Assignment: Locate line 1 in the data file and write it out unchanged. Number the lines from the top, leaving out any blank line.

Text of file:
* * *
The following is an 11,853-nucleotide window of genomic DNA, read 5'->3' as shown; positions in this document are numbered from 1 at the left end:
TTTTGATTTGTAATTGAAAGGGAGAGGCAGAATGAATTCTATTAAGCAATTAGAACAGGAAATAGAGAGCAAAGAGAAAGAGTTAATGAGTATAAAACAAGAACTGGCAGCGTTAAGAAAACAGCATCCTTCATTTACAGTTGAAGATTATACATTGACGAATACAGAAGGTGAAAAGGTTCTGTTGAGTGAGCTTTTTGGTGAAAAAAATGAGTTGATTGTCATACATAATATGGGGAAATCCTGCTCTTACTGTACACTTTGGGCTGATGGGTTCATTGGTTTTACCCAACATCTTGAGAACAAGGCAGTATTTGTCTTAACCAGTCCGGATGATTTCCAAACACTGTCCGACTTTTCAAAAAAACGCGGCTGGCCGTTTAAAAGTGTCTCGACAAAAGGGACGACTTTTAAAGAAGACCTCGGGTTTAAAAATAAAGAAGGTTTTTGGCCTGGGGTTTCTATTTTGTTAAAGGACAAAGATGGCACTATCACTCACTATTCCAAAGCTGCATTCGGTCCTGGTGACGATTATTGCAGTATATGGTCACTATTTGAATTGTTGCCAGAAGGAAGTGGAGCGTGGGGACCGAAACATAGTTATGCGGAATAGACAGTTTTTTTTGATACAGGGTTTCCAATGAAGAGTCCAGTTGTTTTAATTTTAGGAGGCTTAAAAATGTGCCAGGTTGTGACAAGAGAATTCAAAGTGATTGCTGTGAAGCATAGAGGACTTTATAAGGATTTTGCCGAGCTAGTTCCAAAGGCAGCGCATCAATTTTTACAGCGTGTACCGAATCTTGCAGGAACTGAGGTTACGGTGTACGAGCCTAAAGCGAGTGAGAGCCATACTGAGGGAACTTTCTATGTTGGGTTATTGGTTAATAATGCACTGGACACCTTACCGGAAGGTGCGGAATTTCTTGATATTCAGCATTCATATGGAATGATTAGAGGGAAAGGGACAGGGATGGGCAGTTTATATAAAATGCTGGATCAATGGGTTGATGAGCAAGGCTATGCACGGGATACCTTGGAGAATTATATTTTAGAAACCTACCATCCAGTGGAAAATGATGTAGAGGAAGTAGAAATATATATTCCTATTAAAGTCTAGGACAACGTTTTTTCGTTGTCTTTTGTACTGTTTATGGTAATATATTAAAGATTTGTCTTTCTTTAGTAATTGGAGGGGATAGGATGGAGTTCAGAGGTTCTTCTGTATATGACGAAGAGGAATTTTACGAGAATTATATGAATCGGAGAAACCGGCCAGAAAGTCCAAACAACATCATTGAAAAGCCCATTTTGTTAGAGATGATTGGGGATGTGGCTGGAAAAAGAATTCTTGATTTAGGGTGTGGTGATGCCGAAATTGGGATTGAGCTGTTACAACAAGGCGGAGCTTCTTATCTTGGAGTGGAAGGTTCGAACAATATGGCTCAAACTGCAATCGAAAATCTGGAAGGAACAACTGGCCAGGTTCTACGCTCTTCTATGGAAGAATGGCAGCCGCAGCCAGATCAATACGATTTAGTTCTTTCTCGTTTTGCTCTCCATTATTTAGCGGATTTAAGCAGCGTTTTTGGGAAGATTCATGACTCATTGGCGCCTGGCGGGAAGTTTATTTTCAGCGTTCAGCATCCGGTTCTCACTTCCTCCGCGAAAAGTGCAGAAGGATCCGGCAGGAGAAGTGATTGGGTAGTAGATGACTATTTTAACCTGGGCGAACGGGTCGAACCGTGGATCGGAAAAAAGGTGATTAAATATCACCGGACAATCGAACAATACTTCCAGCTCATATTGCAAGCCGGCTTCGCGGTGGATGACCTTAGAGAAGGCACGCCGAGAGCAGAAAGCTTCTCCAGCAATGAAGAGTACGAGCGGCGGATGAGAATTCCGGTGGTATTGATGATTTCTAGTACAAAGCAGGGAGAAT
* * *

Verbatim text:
The following is an 11,853-nucleotide window of genomic DNA, read 5'->3' as shown; positions in this document are numbered from 1 at the left end: